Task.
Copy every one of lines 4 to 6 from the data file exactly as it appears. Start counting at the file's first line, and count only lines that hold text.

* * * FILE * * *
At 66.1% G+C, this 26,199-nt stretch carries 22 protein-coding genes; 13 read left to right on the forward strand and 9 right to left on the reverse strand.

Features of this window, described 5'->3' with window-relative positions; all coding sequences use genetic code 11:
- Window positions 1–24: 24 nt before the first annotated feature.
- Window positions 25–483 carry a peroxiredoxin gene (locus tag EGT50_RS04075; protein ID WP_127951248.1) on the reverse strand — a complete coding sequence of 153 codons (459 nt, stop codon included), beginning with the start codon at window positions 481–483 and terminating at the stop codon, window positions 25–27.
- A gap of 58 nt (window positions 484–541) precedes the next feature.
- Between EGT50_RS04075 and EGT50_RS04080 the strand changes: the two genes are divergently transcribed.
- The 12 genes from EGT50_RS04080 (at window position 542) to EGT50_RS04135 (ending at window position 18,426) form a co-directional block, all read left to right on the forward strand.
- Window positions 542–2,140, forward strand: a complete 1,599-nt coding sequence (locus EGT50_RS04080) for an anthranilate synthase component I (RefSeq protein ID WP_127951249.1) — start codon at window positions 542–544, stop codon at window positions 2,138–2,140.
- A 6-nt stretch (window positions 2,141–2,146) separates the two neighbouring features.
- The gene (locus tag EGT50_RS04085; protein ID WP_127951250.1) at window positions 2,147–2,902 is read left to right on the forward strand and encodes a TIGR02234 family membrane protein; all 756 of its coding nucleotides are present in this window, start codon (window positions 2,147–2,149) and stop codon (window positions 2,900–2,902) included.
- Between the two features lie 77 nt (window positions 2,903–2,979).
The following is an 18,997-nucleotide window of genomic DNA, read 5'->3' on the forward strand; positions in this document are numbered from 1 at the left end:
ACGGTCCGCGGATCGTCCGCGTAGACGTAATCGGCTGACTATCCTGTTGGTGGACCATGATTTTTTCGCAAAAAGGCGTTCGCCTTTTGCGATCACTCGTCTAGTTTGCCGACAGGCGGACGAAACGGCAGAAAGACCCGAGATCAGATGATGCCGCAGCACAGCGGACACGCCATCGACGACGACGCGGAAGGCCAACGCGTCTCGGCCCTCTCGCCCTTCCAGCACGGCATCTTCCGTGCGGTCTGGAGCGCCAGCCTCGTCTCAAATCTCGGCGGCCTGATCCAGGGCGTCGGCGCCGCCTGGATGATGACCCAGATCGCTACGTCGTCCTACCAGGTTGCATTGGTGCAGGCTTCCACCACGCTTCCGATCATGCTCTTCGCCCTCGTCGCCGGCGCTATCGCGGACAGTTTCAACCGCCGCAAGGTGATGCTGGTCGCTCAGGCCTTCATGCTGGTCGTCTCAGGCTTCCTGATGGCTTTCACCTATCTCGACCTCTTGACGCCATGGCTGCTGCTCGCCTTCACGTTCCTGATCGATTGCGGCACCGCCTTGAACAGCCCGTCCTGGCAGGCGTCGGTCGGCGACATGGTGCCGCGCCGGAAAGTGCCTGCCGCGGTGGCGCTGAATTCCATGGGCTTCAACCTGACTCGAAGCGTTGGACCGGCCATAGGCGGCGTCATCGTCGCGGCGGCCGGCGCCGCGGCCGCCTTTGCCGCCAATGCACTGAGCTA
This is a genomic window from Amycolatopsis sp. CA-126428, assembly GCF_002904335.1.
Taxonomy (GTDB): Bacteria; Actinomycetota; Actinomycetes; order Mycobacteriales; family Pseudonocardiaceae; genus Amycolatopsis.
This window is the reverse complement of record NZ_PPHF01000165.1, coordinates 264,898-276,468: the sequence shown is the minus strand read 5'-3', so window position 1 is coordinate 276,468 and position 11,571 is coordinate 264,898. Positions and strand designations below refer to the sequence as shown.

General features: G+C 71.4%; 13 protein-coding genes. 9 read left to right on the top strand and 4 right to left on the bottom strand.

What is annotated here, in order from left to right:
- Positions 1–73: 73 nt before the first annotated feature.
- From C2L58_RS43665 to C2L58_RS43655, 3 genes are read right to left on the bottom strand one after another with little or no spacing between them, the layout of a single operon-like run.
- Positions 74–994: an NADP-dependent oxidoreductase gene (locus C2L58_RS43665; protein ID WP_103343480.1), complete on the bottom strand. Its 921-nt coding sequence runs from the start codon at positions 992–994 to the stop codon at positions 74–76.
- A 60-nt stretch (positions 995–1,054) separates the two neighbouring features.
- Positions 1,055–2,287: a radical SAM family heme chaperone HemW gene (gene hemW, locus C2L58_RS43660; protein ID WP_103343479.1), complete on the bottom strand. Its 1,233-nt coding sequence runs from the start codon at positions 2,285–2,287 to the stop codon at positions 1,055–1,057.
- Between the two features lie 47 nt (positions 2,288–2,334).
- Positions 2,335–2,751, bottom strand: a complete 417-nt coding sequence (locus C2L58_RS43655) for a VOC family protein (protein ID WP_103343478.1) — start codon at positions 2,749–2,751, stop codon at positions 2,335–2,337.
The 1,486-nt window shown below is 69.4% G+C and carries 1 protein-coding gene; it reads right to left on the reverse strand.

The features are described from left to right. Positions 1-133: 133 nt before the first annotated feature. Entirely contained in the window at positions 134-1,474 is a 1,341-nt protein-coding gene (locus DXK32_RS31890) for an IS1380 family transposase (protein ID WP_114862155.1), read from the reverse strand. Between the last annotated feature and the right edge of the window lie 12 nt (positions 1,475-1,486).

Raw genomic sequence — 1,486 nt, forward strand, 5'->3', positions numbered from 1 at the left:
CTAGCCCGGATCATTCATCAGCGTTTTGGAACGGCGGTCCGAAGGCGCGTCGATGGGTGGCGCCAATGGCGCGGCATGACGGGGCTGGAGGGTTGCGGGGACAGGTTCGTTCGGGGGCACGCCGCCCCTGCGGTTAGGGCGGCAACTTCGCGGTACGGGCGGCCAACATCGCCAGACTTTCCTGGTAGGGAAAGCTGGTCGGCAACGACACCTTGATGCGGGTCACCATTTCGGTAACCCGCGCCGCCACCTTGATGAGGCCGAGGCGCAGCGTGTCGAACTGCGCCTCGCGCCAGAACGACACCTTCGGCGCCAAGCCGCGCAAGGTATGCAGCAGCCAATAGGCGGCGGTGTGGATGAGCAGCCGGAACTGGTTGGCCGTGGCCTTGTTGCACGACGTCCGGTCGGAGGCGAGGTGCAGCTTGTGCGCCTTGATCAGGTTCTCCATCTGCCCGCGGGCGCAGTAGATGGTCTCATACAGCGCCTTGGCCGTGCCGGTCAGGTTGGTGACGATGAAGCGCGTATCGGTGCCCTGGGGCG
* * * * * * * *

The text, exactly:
- Window positions 25–483 carry a peroxiredoxin gene (locus tag EGT50_RS04075; protein ID WP_127951248.1) on the reverse strand — a complete coding sequence of 153 codons (459 nt, stop codon included), beginning with the start codon at window positions 481–483 and terminating at the stop codon, window positions 25–27.
- A gap of 58 nt (window positions 484–541) precedes the next feature.
- Between EGT50_RS04075 and EGT50_RS04080 the strand changes: the two genes are divergently transcribed.